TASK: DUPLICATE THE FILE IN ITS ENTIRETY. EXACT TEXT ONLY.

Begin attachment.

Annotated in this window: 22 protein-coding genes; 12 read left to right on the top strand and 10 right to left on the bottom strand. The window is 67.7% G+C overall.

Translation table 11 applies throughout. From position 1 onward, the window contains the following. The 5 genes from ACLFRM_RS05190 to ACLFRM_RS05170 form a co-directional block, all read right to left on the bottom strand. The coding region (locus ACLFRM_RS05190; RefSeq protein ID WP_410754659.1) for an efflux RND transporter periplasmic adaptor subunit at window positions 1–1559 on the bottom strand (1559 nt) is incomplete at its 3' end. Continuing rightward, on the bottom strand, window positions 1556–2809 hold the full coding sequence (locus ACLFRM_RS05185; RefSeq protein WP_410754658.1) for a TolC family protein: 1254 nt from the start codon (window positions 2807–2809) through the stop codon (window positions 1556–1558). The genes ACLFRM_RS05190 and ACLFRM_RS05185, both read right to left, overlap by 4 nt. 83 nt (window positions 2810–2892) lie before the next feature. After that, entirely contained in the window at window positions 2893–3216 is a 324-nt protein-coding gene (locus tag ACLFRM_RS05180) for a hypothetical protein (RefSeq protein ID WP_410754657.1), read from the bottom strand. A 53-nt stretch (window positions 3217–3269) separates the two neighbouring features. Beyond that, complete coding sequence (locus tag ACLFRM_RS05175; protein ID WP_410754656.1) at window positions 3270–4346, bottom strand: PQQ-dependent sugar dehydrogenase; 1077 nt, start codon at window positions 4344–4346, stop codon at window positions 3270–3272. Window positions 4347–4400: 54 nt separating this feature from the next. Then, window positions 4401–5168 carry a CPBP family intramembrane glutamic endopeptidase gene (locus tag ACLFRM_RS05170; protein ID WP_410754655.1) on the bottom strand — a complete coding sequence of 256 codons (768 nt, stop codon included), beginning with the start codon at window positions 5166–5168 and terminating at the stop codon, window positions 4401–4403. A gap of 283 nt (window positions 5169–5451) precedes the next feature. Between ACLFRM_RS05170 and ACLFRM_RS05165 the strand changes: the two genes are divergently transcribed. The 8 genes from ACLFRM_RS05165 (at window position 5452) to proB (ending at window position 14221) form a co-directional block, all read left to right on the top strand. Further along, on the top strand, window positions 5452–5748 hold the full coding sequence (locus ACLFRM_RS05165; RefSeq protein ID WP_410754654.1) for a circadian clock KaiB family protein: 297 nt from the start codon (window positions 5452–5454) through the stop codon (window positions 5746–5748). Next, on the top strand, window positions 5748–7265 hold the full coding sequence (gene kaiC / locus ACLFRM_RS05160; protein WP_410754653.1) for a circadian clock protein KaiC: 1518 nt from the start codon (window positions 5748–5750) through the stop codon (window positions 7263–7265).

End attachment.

Annotated in this window: 22 protein-coding genes; 12 read left to right on the top strand and 10 right to left on the bottom strand. The window is 67.7% G+C overall.

Translation table 11 applies throughout. From position 1 onward, the window contains the following. The 5 genes from ACLFRM_RS05190 to ACLFRM_RS05170 form a co-directional block, all read right to left on the bottom strand. The coding region (locus ACLFRM_RS05190; RefSeq protein ID WP_410754659.1) for an efflux RND transporter periplasmic adaptor subunit at window positions 1–1559 on the bottom strand (1559 nt) is incomplete at its 3' end. Continuing rightward, on the bottom strand, window positions 1556–2809 hold the full coding sequence (locus ACLFRM_RS05185; RefSeq protein WP_410754658.1) for a TolC family protein: 1254 nt from the start codon (window positions 2807–2809) through the stop codon (window positions 1556–1558). The genes ACLFRM_RS05190 and ACLFRM_RS05185, both read right to left, overlap by 4 nt. 83 nt (window positions 2810–2892) lie before the next feature. After that, entirely contained in the window at window positions 2893–3216 is a 324-nt protein-coding gene (locus tag ACLFRM_RS05180) for a hypothetical protein (RefSeq protein ID WP_410754657.1), read from the bottom strand. A 53-nt stretch (window positions 3217–3269) separates the two neighbouring features. Beyond that, complete coding sequence (locus tag ACLFRM_RS05175; protein ID WP_410754656.1) at window positions 3270–4346, bottom strand: PQQ-dependent sugar dehydrogenase; 1077 nt, start codon at window positions 4344–4346, stop codon at window positions 3270–3272. Window positions 4347–4400: 54 nt separating this feature from the next. Then, window positions 4401–5168 carry a CPBP family intramembrane glutamic endopeptidase gene (locus tag ACLFRM_RS05170; protein ID WP_410754655.1) on the bottom strand — a complete coding sequence of 256 codons (768 nt, stop codon included), beginning with the start codon at window positions 5166–5168 and terminating at the stop codon, window positions 4401–4403. A gap of 283 nt (window positions 5169–5451) precedes the next feature. Between ACLFRM_RS05170 and ACLFRM_RS05165 the strand changes: the two genes are divergently transcribed. The 8 genes from ACLFRM_RS05165 (at window position 5452) to proB (ending at window position 14221) form a co-directional block, all read left to right on the top strand. Further along, on the top strand, window positions 5452–5748 hold the full coding sequence (locus ACLFRM_RS05165; RefSeq protein ID WP_410754654.1) for a circadian clock KaiB family protein: 297 nt from the start codon (window positions 5452–5454) through the stop codon (window positions 5746–5748). Next, on the top strand, window positions 5748–7265 hold the full coding sequence (gene kaiC / locus ACLFRM_RS05160; protein WP_410754653.1) for a circadian clock protein KaiC: 1518 nt from the start codon (window positions 5748–5750) through the stop codon (window positions 7263–7265).